Tennessee v. Lane, reviewing decision at 315 F.3d 680 (6th Cir.2003).
Following a 2001 5-4 decision by the Court that an important part of the Americans with Disabilities Act (ADA) was unconstitutional as applied to the states, this case poses the same question about another key section of the ADA. Beverly Jones and George Lane, who are paraplegics, sued the State of Tennessee under Title II of the ADA for failing to ensure that its courtrooms are accessible to individuals with disabilities. Jones was a court reporter who was unable to get to work in a courtroom on the second floor because the building lacked elevators. Lane was a criminal defendant who was arrested for failure to appear in court when he refused to be carried up or to crawl up the stairs to a courtroom. The state moved to dismiss the case on sovereign immunity grounds, arguing that Congress exceeded its authority by subjecting the state of Tennessee to suit through the statute. The district court denied Tennessee’s request and held that the case could proceed, the Sixth Circuit affirmed, and the Court agreed to review the ruling. The Supreme Court held in Univ. of Alabama v. Garrett, 531 U.S. 356 (2001), that the ADA unconstitutionally authorized individuals to states for money damages under the employment provisions of the ADA. The Supreme Court must now decide if individuals can sue the state for money damages under Title II of the ADA, or if that provision will also be ruled unconstitutional as applied to the states..
Frew v. Hawkins, reviewing Frazar v. Gilbert, 300 F.3d 530 ( 5th Cir.2002)
A class action suit on behalf of indigent children in Texas was filed against the Texas Health and Human Services Commissioner and others claiming the children received inadequate health care under a federally mandated program. The suit was settled through a consent decree that laid out detailed procedures for Texas health officials to follow to meet federal guidelines. Later, Linda Frew and other parents complained that these obligations were not being met. The court ruled that the state must present an action plan for remedying violations of the consent decree. In response, state officials contended the health care program had improved substantially and appealed to the Fifth Circuit, claiming immunity from enforcement of the decree under the 11th Amendment. The Fifth Circuit agreed that the 11th Amendment barred enforcement of the consent decree, even though state health officials had previously agreed to it. The Supreme Court agreed to review two questions: 1) Whether states implicitly forfeit 11th Amendment rights when they enter into a court-approved consent decree based on federal law that requires ongoing judicial supervision, and 2) Whether in order for a district court to enforce a consent decree, the violations must also be violations of federal rights.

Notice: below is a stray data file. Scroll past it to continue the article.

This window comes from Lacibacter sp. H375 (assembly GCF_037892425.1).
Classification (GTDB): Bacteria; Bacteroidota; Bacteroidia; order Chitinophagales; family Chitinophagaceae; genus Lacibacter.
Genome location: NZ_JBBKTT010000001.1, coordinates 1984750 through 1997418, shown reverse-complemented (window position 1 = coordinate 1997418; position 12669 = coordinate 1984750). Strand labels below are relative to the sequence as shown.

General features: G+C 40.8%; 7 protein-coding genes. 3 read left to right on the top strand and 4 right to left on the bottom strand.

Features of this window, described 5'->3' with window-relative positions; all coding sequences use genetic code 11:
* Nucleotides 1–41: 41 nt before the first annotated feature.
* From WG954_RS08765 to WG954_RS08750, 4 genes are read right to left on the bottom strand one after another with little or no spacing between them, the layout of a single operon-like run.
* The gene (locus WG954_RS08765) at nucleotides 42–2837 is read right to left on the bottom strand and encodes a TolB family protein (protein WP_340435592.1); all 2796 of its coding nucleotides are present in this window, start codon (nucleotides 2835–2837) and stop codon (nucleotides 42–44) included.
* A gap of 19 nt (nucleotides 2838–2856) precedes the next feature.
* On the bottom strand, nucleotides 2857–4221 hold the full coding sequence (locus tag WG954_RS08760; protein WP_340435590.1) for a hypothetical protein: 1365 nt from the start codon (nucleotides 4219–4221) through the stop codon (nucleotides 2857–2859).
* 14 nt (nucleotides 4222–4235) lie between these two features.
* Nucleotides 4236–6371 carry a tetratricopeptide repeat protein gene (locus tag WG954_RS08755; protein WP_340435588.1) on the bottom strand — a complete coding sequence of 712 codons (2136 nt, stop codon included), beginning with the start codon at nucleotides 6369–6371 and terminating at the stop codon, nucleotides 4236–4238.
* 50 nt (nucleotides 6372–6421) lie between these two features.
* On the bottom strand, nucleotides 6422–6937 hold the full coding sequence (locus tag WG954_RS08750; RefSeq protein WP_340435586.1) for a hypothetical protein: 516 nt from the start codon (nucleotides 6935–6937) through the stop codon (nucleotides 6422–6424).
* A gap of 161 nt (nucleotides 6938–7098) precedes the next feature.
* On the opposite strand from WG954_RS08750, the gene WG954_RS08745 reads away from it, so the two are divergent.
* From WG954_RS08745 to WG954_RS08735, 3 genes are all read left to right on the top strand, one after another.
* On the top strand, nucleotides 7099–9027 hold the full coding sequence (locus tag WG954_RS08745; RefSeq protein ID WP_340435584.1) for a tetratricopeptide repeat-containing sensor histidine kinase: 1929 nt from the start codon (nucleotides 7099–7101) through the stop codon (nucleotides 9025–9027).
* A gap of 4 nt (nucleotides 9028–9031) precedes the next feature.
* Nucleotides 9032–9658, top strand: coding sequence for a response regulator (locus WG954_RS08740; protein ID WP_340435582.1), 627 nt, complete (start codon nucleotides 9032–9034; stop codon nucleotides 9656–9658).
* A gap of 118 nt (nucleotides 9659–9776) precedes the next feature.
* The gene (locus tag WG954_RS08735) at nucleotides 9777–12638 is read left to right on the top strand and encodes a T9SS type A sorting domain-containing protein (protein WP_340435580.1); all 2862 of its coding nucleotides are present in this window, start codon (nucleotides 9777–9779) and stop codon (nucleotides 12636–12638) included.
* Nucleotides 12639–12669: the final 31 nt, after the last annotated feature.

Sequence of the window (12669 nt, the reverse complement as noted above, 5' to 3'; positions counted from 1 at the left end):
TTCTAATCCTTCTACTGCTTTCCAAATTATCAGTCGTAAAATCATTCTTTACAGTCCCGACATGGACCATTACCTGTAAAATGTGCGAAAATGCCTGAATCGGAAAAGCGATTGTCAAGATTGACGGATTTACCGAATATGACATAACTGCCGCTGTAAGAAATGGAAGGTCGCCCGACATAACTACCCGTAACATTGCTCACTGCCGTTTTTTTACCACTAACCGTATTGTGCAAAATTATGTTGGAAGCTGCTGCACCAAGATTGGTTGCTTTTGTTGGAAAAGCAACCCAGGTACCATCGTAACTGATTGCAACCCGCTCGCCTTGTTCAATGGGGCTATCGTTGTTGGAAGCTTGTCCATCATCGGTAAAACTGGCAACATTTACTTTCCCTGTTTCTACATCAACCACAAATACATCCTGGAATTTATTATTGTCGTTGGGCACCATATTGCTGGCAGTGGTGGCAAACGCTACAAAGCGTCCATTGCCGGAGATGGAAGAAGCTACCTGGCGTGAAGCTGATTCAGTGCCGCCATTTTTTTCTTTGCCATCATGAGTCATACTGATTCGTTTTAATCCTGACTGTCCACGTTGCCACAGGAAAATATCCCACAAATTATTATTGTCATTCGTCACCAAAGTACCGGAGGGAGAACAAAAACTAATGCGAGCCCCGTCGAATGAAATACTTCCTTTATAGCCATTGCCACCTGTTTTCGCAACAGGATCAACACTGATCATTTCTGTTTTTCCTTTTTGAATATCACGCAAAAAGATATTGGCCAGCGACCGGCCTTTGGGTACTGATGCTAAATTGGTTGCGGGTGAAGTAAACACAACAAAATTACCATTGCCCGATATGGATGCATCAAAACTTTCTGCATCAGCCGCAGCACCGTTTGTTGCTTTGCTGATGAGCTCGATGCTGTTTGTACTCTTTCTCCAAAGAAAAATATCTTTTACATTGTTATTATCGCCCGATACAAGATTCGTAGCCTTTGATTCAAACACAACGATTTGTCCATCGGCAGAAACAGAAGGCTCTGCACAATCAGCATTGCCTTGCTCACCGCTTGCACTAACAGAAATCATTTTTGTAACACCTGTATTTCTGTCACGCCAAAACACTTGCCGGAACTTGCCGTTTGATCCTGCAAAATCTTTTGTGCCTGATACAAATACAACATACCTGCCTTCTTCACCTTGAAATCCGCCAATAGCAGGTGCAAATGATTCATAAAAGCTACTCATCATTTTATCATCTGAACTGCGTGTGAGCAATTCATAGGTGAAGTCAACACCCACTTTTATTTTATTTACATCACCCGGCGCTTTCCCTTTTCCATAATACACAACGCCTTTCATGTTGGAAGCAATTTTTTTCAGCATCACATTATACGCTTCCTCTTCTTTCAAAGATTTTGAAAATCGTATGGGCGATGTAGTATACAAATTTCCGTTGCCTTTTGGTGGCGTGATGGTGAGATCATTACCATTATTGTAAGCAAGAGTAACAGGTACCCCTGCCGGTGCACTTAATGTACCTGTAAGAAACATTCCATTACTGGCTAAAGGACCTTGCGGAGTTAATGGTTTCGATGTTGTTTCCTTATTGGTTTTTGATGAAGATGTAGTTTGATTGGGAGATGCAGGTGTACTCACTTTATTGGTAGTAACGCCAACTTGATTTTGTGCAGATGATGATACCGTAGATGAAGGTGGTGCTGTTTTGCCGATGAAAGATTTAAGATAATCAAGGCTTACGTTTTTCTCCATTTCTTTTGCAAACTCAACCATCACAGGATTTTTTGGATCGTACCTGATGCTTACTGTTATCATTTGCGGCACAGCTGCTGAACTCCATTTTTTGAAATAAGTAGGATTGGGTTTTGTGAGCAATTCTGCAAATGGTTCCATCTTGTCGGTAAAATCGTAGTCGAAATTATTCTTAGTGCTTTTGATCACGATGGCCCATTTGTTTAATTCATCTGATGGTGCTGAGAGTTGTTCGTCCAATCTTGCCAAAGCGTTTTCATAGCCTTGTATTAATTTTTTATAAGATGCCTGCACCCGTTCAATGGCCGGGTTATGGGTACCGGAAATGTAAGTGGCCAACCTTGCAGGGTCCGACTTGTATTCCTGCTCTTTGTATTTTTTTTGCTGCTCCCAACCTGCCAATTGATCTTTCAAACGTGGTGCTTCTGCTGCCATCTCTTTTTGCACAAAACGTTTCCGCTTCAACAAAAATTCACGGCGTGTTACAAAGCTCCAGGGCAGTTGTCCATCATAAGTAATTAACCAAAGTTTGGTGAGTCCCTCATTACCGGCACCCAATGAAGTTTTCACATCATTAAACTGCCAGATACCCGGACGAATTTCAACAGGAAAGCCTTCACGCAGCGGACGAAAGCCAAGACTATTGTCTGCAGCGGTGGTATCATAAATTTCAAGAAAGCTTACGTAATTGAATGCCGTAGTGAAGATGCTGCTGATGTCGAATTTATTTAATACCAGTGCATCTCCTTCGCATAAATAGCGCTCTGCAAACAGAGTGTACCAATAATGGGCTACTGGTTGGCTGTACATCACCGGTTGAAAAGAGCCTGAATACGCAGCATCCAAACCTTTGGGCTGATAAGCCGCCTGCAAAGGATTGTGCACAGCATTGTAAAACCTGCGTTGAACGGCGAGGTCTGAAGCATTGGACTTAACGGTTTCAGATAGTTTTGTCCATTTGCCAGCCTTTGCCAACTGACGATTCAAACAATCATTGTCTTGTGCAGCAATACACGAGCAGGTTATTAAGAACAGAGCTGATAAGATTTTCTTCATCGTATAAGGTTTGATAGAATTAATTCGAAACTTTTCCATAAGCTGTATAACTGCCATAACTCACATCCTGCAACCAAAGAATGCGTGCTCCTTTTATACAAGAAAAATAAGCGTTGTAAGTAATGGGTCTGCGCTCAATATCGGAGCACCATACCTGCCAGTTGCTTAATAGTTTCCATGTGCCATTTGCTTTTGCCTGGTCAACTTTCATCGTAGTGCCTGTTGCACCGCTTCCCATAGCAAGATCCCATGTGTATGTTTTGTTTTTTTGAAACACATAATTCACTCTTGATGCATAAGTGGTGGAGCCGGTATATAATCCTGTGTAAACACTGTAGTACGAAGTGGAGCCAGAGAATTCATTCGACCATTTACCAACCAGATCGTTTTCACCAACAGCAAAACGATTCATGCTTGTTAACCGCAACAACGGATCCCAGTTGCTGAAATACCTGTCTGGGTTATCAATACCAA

Southwestern Bell Tel. v. Mo. Municipal League, reviewing Missouri Municipal League v. FCC, 299 F.3d 949 (8th Cir. 2002).
At issue is a Missouri state statute that precludes Missouri municipalities from providing local telecommunications services. Various local groups contend that the Missouri law is pre-empted by the Telecommunications Act of 1996 (47 USC § 253), which bars states from prohibiting “any entity” from providing telecommunications services. The Eighth Circuit held that the language “any entity” included these local municipalities and therefore the Missouri law was preempted. Missouri argues this interferes with states' rights to handle their own regulation of municipal entity authority without federal interference. The Supreme Court will decide whether the Telecommunications Act preempts a state law prohibiting political subdivisions of the state from offering telecommunications service to the public.